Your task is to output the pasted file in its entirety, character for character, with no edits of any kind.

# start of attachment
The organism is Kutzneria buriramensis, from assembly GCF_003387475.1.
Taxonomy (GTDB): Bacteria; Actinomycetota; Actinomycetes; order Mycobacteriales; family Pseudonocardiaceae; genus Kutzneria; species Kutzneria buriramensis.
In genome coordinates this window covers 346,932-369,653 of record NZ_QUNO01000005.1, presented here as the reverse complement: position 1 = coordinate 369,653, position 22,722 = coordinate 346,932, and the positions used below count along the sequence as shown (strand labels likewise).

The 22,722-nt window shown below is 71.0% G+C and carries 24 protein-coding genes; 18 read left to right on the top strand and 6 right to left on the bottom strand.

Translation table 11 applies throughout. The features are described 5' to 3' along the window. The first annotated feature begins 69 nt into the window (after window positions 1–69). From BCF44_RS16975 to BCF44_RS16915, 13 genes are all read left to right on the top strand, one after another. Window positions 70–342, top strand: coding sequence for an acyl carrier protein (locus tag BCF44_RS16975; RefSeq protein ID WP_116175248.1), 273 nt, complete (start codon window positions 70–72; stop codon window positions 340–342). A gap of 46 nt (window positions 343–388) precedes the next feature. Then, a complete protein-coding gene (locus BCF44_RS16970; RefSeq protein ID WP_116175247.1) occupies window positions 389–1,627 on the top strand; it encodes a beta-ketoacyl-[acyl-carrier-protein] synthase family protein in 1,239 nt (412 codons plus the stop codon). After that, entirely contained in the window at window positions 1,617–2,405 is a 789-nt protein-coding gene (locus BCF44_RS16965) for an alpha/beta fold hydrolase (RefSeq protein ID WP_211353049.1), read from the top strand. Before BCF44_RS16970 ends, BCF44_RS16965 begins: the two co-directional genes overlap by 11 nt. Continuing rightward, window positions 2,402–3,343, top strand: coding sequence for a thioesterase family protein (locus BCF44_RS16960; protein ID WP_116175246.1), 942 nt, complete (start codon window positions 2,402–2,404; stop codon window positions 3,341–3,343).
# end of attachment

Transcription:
The organism is Kutzneria buriramensis, from assembly GCF_003387475.1.
Taxonomy (GTDB): Bacteria; Actinomycetota; Actinomycetes; order Mycobacteriales; family Pseudonocardiaceae; genus Kutzneria; species Kutzneria buriramensis.
In genome coordinates this window covers 346,932-369,653 of record NZ_QUNO01000005.1, presented here as the reverse complement: position 1 = coordinate 369,653, position 22,722 = coordinate 346,932, and the positions used below count along the sequence as shown (strand labels likewise).

The 22,722-nt window shown below is 71.0% G+C and carries 24 protein-coding genes; 18 read left to right on the top strand and 6 right to left on the bottom strand.

Translation table 11 applies throughout. The features are described 5' to 3' along the window. The first annotated feature begins 69 nt into the window (after window positions 1–69). From BCF44_RS16975 to BCF44_RS16915, 13 genes are all read left to right on the top strand, one after another. Window positions 70–342, top strand: coding sequence for an acyl carrier protein (locus tag BCF44_RS16975; RefSeq protein ID WP_116175248.1), 273 nt, complete (start codon window positions 70–72; stop codon window positions 340–342). A gap of 46 nt (window positions 343–388) precedes the next feature. Then, a complete protein-coding gene (locus BCF44_RS16970; RefSeq protein ID WP_116175247.1) occupies window positions 389–1,627 on the top strand; it encodes a beta-ketoacyl-[acyl-carrier-protein] synthase family protein in 1,239 nt (412 codons plus the stop codon). After that, entirely contained in the window at window positions 1,617–2,405 is a 789-nt protein-coding gene (locus BCF44_RS16965) for an alpha/beta fold hydrolase (RefSeq protein ID WP_211353049.1), read from the top strand. Before BCF44_RS16970 ends, BCF44_RS16965 begins: the two co-directional genes overlap by 11 nt. Continuing rightward, window positions 2,402–3,343, top strand: coding sequence for a thioesterase family protein (locus BCF44_RS16960; protein ID WP_116175246.1), 942 nt, complete (start codon window positions 2,402–2,404; stop codon window positions 3,341–3,343).